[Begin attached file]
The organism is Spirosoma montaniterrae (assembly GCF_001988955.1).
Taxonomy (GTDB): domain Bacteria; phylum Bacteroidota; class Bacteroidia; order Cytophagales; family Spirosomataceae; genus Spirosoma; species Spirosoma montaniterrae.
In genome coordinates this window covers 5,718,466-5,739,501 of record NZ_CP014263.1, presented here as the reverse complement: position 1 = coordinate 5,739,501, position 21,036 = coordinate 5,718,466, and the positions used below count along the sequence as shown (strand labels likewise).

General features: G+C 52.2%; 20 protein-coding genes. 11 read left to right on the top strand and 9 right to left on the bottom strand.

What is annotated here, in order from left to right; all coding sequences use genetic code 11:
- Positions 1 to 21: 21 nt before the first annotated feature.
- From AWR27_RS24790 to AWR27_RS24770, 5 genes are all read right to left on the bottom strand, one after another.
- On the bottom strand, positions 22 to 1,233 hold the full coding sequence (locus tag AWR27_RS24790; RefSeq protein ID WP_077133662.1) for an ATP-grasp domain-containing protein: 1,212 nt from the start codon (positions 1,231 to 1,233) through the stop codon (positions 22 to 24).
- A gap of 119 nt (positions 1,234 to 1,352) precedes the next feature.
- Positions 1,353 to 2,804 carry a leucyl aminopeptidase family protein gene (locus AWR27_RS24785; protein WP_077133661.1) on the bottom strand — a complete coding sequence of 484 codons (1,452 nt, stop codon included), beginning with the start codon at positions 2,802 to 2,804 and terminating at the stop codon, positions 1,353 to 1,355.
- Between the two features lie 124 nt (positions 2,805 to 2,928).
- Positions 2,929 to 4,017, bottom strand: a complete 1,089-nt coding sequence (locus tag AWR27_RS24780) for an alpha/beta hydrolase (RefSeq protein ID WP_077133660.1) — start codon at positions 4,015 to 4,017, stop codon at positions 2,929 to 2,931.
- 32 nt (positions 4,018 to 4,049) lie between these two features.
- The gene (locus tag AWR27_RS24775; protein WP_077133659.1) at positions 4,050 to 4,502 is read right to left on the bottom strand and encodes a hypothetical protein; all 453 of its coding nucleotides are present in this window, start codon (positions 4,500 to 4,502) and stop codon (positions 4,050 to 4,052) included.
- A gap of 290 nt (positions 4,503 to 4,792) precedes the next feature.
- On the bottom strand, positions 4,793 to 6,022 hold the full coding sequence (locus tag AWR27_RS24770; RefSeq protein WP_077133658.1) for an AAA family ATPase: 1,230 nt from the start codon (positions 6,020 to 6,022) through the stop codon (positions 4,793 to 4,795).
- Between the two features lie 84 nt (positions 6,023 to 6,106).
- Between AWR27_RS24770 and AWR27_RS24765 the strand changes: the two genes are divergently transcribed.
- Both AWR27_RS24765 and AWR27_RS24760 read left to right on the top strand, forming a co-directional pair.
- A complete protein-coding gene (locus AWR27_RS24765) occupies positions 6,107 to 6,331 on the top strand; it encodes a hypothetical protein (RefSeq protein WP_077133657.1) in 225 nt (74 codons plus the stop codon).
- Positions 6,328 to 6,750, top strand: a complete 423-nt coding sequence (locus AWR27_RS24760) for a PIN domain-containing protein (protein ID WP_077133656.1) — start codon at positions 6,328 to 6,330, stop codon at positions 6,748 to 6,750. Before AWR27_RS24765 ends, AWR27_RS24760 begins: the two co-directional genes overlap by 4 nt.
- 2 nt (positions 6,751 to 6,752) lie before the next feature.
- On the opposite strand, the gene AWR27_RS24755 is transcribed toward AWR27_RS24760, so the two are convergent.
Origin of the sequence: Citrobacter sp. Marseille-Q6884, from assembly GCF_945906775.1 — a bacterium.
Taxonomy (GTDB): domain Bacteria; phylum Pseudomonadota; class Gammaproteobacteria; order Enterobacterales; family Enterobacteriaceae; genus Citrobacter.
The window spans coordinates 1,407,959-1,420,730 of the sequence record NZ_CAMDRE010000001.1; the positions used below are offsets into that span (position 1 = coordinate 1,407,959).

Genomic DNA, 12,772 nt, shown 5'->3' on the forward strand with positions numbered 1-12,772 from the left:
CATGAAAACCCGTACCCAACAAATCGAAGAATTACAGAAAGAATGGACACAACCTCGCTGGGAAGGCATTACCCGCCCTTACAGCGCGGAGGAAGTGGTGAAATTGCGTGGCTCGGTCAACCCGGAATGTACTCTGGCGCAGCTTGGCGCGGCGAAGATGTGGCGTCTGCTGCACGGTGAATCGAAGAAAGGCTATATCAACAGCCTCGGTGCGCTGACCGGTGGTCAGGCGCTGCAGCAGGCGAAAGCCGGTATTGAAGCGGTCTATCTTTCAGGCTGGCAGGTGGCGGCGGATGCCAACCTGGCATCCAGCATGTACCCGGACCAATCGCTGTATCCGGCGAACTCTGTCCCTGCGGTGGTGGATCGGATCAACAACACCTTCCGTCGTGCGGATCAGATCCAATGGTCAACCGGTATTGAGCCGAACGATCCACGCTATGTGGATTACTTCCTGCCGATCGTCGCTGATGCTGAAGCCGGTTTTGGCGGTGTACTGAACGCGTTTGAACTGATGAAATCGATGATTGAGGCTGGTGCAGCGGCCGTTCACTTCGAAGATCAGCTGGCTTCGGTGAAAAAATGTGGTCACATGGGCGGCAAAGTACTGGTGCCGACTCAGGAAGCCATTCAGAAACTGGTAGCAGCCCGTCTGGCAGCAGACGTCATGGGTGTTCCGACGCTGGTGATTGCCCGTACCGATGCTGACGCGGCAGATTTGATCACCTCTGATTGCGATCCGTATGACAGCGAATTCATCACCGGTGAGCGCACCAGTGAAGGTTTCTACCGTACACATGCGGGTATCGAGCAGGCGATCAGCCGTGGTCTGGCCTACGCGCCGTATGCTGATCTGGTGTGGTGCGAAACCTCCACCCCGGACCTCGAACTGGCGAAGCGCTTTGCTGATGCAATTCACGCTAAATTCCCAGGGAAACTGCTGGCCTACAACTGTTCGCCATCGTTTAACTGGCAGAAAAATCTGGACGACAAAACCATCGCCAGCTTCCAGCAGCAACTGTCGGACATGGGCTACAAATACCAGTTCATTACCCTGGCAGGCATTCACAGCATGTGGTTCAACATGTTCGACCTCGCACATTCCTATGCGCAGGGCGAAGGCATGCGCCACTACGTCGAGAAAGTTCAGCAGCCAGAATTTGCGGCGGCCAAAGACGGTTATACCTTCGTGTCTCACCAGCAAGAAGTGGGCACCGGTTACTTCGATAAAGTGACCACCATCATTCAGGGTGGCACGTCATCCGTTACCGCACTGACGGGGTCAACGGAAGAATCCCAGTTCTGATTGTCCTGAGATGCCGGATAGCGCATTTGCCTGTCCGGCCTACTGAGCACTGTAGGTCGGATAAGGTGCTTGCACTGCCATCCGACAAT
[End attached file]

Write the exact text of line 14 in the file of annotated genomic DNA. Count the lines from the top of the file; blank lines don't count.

- The gene (locus tag AWR27_RS24775; protein WP_077133659.1) at positions 4,050 to 4,502 is read right to left on the bottom strand and encodes a hypothetical protein; all 453 of its coding nucleotides are present in this window, start codon (positions 4,500 to 4,502) and stop codon (positions 4,050 to 4,052) included.